Tuesday, 1 October 2013


I set out this morning seeking to do some serious hill work. Serious! well, riding up a few inclines anyway. I'm not really a serious cyclist. What I mean is, I take my cycling seriously but not to the extent that some of the cycling programmes would like me to take it. I'm not into lycra , nor am I into PB's. I really like the recreational and social aspect of cycling and the fact that it is a vehicle I can confidently use both on and off road and in so doing, enables me to take photographs and write blogs.

The Platypus Corridor in Alexandra Hills, Queensland

It is my intention when writing my blog to take you the reader along for the ride and for you to witness in part what I see on these rides and with a little luck you may get the inclination to go out and do it all yourself where ever you may live. It is not necessary to own an expensive bike but it is handy to have a reliable one. If you have read a recent post of mine on photographing patterns and would like to try your hand at that, you don't need to have an expensive camera to do that either. In fact, having an expensive bike or camera is not going to make that much difference in the beginning but as you progress, particularly in the case of photography having the better equipment will certainly enhance your result.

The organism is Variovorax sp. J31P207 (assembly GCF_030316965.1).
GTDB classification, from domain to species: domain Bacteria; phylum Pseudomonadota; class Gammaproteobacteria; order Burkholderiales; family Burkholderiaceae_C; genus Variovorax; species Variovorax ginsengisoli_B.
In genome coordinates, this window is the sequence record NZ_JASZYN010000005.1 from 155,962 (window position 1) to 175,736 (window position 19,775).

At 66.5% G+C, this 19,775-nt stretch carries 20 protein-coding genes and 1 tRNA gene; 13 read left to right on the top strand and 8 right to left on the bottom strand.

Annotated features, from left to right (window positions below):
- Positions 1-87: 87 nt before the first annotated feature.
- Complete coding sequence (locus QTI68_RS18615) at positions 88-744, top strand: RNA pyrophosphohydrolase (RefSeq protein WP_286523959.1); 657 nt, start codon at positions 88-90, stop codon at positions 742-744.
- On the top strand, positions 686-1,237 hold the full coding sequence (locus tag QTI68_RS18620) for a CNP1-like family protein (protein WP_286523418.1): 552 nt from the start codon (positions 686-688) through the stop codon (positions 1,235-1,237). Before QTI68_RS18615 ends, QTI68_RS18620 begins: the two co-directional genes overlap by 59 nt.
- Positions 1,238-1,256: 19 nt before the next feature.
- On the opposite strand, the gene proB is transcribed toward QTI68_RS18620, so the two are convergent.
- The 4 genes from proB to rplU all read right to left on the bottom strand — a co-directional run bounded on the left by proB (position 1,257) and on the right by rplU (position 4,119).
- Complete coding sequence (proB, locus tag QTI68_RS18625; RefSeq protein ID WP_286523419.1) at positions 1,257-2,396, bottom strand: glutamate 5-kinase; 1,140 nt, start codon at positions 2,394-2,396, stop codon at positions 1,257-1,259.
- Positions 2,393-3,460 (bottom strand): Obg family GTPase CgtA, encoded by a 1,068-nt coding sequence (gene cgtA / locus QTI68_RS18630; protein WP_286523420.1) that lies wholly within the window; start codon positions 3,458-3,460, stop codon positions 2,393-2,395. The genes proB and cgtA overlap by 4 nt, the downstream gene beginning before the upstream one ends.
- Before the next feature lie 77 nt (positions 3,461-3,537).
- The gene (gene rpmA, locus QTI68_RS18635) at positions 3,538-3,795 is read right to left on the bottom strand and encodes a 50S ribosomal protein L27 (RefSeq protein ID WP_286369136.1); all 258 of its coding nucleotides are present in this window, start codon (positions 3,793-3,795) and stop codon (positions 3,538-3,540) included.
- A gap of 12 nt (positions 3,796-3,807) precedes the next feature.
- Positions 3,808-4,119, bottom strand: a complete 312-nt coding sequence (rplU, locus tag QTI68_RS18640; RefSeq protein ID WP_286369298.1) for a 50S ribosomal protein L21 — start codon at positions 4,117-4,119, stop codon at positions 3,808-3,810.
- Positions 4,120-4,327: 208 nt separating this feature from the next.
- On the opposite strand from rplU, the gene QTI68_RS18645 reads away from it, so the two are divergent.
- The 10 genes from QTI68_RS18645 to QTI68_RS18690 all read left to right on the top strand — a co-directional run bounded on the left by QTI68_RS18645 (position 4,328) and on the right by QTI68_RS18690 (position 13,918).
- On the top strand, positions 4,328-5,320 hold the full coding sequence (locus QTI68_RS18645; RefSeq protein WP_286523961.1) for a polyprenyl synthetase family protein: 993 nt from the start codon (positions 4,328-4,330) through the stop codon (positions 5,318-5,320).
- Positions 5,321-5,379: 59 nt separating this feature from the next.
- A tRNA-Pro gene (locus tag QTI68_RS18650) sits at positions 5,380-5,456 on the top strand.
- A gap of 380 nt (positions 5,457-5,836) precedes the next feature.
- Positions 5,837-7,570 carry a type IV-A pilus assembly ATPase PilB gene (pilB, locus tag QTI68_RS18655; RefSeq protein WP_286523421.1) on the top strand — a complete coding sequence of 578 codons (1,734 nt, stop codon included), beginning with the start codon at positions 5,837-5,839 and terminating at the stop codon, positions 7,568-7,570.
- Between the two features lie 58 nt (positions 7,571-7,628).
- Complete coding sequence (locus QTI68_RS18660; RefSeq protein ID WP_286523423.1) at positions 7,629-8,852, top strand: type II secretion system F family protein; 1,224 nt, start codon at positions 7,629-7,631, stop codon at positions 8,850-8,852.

Dundas Street, Ormiston. This hill is steeper than you would think. A 13 - 20% gradient
Now back to the ride. I did manage to climb some reasonable gradients which should help me on my planned country ride in a few days time but the highlight of the ride was that I found a trail which I had not ridden before and although it was quite short I was pleased to have come across it.
Photograph courtesy of Wikipedia Commons

As I was riding alongside the creek line, I kept an eye out for the elusive platypus but unfortunately to no avail. These beautiful, furry, duck billed creatures are very shy and love their watery seclusion. You can learn more about the duck billed platypus by dabbing on the following link http://www.australianfauna.com/platypus.php

Photograph courtesy of Wikipedia Commons.

This area is the home of the Squirrel Glider as well, and although I stopped on numerous occasions and searched the tree tops, it was all to no avail, which left me a little dejected in the 'Big White Hunter' category......  No Platypus and no Squirrel Glider. Perhaps if I had a naturalist riding with me who was knowlegeable in these matters I may have had more success. Open this link for more information on the Squirrel Glider http://en.wikipedia.org/wiki/Squirrel_glider
 It's amazing how suburbia can co-exist with nature and no more so than on this trail, the end of which is a very busy road leading to and from Brisbane. As I was searching the creek bank and taking photographs I couldn't help but notice the similarity of the sound of a waterfall with the constant filtered sound of the traffic, no more than a couple of hundred metres from where I was.

We need all the conservation reserves we get in suburbia to stop us from succumbing to NDD (Nature Deficient Disorder).

NB. This post was originally published under the title The Platypus Corridor which was slightly incorrect. Although part of the same creek system, the Platypus Corridor was on another branch of the creek.

Cheers and safe riding and if you are on bush trails, keep a wary eye out for snakes.....it's the season.

Jimmy Bee


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